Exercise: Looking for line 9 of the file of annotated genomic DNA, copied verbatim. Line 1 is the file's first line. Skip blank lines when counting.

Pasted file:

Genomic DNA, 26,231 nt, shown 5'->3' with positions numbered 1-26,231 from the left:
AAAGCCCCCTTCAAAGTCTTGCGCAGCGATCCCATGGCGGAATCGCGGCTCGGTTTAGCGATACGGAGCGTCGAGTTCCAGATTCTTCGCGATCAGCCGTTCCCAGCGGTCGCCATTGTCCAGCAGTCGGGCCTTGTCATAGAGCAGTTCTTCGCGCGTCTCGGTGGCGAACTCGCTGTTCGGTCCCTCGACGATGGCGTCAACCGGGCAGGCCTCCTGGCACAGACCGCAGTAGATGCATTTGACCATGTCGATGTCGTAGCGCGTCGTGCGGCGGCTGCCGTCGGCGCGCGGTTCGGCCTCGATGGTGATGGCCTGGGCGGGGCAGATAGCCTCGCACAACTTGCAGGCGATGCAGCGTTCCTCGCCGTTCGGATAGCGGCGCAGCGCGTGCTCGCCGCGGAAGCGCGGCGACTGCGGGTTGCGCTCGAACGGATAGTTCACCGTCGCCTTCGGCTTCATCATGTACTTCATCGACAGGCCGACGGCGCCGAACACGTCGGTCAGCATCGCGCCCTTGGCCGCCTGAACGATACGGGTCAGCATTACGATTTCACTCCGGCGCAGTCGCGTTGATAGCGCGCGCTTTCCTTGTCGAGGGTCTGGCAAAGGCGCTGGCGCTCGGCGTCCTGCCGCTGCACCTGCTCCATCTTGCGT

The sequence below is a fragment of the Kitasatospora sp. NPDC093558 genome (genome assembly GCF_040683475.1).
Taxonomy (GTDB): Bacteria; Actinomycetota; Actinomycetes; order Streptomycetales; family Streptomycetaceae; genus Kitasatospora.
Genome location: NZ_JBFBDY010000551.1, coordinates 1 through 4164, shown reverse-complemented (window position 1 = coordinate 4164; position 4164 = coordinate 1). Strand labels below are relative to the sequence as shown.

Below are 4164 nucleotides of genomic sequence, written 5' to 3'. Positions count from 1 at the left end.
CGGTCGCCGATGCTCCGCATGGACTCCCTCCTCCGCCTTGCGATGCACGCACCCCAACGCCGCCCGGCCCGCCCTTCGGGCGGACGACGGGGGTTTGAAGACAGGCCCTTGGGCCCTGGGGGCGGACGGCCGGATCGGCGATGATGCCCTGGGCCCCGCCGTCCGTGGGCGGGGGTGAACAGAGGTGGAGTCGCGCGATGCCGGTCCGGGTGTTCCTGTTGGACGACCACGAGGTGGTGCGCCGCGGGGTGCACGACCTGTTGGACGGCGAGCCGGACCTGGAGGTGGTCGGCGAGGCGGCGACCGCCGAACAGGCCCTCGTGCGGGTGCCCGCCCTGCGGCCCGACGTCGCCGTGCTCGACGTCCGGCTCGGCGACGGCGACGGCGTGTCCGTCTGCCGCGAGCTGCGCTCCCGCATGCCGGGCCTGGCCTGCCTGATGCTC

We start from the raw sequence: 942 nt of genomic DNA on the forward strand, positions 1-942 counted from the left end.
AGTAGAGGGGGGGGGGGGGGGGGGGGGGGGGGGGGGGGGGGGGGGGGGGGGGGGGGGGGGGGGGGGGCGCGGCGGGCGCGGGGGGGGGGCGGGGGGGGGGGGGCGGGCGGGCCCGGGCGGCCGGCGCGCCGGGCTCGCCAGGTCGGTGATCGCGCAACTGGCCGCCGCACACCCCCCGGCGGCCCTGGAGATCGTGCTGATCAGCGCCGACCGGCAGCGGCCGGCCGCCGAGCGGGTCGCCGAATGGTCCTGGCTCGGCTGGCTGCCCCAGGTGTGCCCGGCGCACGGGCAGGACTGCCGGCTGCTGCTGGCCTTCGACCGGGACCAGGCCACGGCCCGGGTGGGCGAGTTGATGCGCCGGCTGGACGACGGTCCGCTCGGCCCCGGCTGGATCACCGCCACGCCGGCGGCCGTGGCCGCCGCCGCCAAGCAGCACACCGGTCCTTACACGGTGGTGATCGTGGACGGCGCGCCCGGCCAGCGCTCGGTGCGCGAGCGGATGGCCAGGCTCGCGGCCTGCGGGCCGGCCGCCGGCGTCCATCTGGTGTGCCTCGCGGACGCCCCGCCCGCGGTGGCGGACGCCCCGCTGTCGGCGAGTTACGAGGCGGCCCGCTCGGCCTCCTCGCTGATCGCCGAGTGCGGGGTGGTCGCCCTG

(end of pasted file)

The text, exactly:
AGTAGAGGGGGGGGGGGGGGGGGGGGGGGGGGGGGGGGGGGGGGGGGGGGGGGGGGGGGGGGGGGGGCGCGGCGGGCGCGGGGGGGGGGCGGGGGGGGGGGGGCGGGCGGGCCCGGGCGGCCGGCGCGCCGGGCTCGCCAGGTCGGTGATCGCGCAACTGGCCGCCGCACACCCCCCGGCGGCCCTGGAGATCGTGCTGATCAGCGCCGACCGGCAGCGGCCGGCCGCCGAGCGGGTCGCCGAATGGTCCTGGCTCGGCTGGCTGCCCCAGGTGTGCCCGGCGCACGGGCAGGACTGCCGGCTGCTGCTGGCCTTCGACCGGGACCAGGCCACGGCCCGGGTGGGCGAGTTGATGCGCCGGCTGGACGACGGTCCGCTCGGCCCCGGCTGGATCACCGCCACGCCGGCGGCCGTGGCCGCCGCCGCCAAGCAGCACACCGGTCCTTACACGGTGGTGATCGTGGACGGCGCGCCCGGCCAGCGCTCGGTGCGCGAGCGGATGGCCAGGCTCGCGGCCTGCGGGCCGGCCGCCGGCGTCCATCTGGTGTGCCTCGCGGACGCCCCGCCCGCGGTGGCGGACGCCCCGCTGTCGGCGAGTTACGAGGCGGCCCGCTCGGCCTCCTCGCTGATCGCCGAGTGCGGGGTGGTCGCCCTG